OPINION emre-deliveli

Turkey's mysterious reform agenda

HDN | 8/28/2011 12:00:00 AM | [email protected]

At $9 billion, the July trade deficit came in much better than expectations of $9.5 billion, raising hopes that the current account adjustment promised by the Central Bank has finally begun.

At $9 billion, the July trade deficit came in much better than expectations of $9.5 billion, raising hopes that the current account adjustment promised by the Central Bank has finally begun.

Given the trade figures, the July current account deficit will likely turn out to be around $5.5 billion to $6 billion. While the 12-month rolling deficit will still increase because of base effects, it is likely to start falling in the last quarter of the year, as base effects start working in the opposite direction. Lower oil prices, the slowing economy and the weaker lira will all contribute as well.

Does this mean that Turkey’s current account deficit problem will be solved by itself? Not at all! Even if you pencil in the strong slowdown in imports implied in a recent Yapı Kredi research note, it is easy to see that it will be quite a while until the deficit falls even a couple of percentage points.

Besides, once growth picks up, or the real exchange rate starts appreciating, the deficit will start rising again, so complacency is not really an option. Neither is expecting more from the exchange rate. As the Central Bank notes as well, further depreciation is unlikely to boost exports and curb imports. It could in fact undermine earlier gains by increasing inflation.

This is where the mysterious reforms come in: Because Turkey’s chronic current account deficit is the results of its savings gap, structural reforms are often given as the solution. But what do reforms mean exactly?

My esteemed colleagues talk about education reforms and moving up the value chain by producing (and exporting) more technologically advanced products. Having coordinated a World Bank report on higher education, I could not agree more with such noble aims, but even if the government kicked off an ambitious agenda today, it would take several years before the measures could have an effect.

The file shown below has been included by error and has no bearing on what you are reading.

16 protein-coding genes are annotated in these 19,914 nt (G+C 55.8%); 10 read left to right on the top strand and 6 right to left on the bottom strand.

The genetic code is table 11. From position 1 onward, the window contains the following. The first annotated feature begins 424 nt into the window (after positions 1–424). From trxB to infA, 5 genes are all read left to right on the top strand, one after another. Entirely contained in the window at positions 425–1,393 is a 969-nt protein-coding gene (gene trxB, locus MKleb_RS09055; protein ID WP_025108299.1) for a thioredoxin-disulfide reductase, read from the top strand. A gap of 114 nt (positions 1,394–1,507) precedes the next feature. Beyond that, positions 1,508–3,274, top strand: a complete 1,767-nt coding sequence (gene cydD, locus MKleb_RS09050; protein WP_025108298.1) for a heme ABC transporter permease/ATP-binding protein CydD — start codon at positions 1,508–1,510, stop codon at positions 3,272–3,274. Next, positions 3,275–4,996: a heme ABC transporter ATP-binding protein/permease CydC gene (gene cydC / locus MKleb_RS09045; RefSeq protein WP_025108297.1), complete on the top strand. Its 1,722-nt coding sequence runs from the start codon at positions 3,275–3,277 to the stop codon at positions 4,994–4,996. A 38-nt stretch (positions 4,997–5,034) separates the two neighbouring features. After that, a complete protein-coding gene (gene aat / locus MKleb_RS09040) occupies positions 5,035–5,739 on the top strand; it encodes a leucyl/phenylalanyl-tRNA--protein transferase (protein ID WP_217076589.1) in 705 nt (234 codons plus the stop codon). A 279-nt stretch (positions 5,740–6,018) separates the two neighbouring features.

On the other hand, there are several reforms that could have a more immediate impact. For example, Turkish labor markets need to be more flexible, as World Bank Doing Business rankings show. Average severance pay is among the highest in the world, and regional minimum wages would probably be a good idea. The wedge between actual wages and labor costs could be narrowed, while at the same time continuing the fight against the informal economy.

A tight budget would be an even quicker fix, despite claims that higher government savings would be offset by lower private savings. In normal times, that would have been the case, but I just don’t see much appetite for spending in the current global environment, especially if the domestic economy loses pace considerably, as I think it eventually will.

Luckily, the government is aware of all this. All the items I noted above were in the priority list disclosed by Prime Minister Tayyip Erdoğan after his meeting with his economy team early in the month. The difficulty lies in implementation, as most of these actions are costly in political terms. For example, I wonder if the government would go for serious fiscal restraint if it is planning to push for a new Constitution in a referendum.

But if deed does indeed follow word, good times might be ahead for the Turkish economy.

Emre Deliveli is a freelance consultant and contributor to Roubini Global Economics. Follow his blog, the Kapalı Çarşı, at www.economonitor.com/emredeliveli/.



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